Updated: May 20, 2019
Malibu Creek State Park is an expansive wilderness in the Calabasas and Malibu areas just outside the urban sprawl of Los Angeles. Many of the resources in the park have been damaged or destroyed by human impact and natural disasters. But the area is experiencing a renewal of these lost resources.
In November of 2018, the park and surrounding area were destroyed by the Woolsey wildfire. The chaparral and coastal sage scrub habitat were almost entirely wiped out in the region. Winter brought a higher than average rainfall which caused a massive bloom of invasive plants like wild mustard. These non-native invasive plants and grasses have made it difficult for indigenous species to recover from the fire.
The Mountains Restoration Trust (MRT) organization is busy working on several restoration projects to benefit the park and its wildlife inhabitants. Under a grant from the California Department of Water Resources, MRT is currently in the process of carrying out a two-fold approach to revitalizing the local ecosystem. One part of the project involves eradicating non-native invasive red swamp crayfish from the creeks and streams. The second part is riparian habitat restoration through the removal of non-native invasive vegetation and planting of native plants and trees.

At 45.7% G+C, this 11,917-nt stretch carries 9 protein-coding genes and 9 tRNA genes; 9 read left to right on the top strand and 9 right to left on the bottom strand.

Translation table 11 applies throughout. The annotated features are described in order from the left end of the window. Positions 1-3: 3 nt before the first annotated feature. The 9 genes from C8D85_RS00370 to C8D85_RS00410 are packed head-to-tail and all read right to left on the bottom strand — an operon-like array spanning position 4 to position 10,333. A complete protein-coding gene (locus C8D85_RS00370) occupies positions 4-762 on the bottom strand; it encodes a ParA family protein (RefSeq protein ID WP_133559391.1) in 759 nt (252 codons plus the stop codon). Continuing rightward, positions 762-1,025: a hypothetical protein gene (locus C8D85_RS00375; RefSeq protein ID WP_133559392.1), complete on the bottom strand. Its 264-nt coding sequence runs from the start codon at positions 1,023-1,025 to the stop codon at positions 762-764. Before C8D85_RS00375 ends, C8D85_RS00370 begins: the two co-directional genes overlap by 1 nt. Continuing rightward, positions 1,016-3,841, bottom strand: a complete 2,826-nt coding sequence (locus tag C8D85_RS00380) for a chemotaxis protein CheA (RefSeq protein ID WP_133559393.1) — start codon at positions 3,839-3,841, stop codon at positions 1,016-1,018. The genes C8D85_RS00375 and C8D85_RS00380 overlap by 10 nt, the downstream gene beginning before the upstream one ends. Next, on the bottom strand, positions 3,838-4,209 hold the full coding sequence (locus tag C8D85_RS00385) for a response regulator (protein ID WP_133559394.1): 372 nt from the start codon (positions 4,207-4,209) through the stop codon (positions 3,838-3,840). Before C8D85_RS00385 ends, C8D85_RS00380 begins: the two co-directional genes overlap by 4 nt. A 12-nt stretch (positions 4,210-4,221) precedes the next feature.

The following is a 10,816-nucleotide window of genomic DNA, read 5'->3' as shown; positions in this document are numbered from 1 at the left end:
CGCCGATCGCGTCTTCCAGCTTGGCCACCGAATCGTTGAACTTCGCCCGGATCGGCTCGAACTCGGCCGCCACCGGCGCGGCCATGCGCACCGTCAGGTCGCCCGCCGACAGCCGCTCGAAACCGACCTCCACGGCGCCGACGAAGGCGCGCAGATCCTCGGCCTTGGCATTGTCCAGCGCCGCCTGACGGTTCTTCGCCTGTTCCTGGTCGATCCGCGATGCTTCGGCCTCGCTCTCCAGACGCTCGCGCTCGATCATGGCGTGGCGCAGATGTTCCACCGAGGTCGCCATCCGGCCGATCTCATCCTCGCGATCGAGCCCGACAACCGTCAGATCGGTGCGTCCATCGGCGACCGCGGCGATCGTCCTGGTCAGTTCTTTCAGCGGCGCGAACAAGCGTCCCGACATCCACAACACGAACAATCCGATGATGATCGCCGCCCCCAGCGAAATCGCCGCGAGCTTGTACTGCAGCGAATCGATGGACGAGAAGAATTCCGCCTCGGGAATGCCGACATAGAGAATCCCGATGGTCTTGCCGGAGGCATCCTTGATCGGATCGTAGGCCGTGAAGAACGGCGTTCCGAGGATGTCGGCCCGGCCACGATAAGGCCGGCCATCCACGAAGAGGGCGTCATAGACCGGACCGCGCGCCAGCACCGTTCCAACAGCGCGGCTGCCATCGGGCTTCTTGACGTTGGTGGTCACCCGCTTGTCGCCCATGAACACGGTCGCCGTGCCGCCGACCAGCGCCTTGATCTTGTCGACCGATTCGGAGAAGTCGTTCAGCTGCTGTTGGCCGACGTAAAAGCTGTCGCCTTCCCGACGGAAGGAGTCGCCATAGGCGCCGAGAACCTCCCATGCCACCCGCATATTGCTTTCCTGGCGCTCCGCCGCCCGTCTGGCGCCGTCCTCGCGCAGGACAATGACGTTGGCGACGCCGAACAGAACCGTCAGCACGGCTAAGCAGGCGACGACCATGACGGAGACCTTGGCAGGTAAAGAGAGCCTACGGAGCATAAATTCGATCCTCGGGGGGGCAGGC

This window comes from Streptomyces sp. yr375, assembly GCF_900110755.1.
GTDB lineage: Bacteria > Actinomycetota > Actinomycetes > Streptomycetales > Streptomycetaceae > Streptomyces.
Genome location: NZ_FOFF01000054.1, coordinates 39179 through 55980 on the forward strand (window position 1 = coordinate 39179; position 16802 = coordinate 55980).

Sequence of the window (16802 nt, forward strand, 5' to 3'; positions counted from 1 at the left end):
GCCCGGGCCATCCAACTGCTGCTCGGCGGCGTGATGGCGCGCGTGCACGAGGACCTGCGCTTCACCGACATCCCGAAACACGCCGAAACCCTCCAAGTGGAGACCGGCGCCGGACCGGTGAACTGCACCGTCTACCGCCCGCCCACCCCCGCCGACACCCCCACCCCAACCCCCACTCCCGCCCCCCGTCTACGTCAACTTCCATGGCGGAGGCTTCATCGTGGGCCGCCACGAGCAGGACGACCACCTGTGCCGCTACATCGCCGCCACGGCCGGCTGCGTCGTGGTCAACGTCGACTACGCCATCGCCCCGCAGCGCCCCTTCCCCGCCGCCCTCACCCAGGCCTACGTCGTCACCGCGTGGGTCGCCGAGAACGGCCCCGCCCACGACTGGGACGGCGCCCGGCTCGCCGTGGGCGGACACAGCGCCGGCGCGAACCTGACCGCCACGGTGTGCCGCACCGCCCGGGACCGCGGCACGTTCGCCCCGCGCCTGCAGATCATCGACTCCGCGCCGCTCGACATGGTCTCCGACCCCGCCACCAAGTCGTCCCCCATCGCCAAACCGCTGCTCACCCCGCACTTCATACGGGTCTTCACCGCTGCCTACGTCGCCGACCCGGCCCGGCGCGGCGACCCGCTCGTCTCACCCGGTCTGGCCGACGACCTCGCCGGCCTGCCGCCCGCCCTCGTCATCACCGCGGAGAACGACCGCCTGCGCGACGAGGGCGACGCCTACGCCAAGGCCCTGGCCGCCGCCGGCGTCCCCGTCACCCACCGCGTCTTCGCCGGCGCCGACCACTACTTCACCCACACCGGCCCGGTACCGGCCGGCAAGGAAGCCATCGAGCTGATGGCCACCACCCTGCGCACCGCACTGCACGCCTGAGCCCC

MRT Restoration Project Manager, Rachel Burnap says, “The grant requirement was to plant 700 plants. And to date, there's about twelve hundred. So, you've got so many plants in here.” She works alongside fellow MRT staff members and community volunteers to care for their selected sites within the park. “Malibu Creek has a lot of non-native invasive plants,” says Burnap. “We removed a lot of the mustard [plants] and I think like five to six different types of non-native invasive grasses.”
In a time when the climate is changing and humans continue development in natural areas, habitat for wild plants and animals is being diminished. Projects from organizations like MRT act as an important aid to these pressing issues. According to a study published by the United States Geological Survey (USGS), properly executed wetland restoration projects can have significant positive impacts in mitigating the adverse effects of climate change and urbanization.